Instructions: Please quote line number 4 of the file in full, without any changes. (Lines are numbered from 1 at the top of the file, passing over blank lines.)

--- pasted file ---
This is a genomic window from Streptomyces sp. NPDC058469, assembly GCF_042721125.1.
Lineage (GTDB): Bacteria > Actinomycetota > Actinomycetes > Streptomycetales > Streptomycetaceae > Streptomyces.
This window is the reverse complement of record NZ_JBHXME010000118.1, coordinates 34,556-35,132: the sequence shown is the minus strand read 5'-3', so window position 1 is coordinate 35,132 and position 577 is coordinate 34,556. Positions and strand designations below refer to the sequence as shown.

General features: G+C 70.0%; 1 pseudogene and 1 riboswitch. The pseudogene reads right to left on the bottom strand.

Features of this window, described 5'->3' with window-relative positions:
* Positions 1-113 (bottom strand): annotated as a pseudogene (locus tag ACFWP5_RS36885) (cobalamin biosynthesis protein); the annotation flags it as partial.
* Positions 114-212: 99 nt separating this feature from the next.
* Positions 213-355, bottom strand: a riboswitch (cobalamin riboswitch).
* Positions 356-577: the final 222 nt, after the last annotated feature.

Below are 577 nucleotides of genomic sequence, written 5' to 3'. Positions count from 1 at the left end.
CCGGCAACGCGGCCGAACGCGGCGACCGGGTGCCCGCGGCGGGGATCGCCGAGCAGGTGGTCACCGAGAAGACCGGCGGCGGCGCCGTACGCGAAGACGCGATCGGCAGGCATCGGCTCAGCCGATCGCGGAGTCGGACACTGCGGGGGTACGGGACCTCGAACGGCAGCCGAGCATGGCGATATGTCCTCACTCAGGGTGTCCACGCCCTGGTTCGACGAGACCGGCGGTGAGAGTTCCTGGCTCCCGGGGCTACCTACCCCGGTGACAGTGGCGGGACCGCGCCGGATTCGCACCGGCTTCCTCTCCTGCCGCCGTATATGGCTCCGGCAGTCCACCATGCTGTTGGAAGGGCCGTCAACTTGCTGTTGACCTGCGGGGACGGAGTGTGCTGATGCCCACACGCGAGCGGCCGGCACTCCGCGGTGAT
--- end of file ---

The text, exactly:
General features: G+C 70.0%; 1 pseudogene and 1 riboswitch. The pseudogene reads right to left on the bottom strand.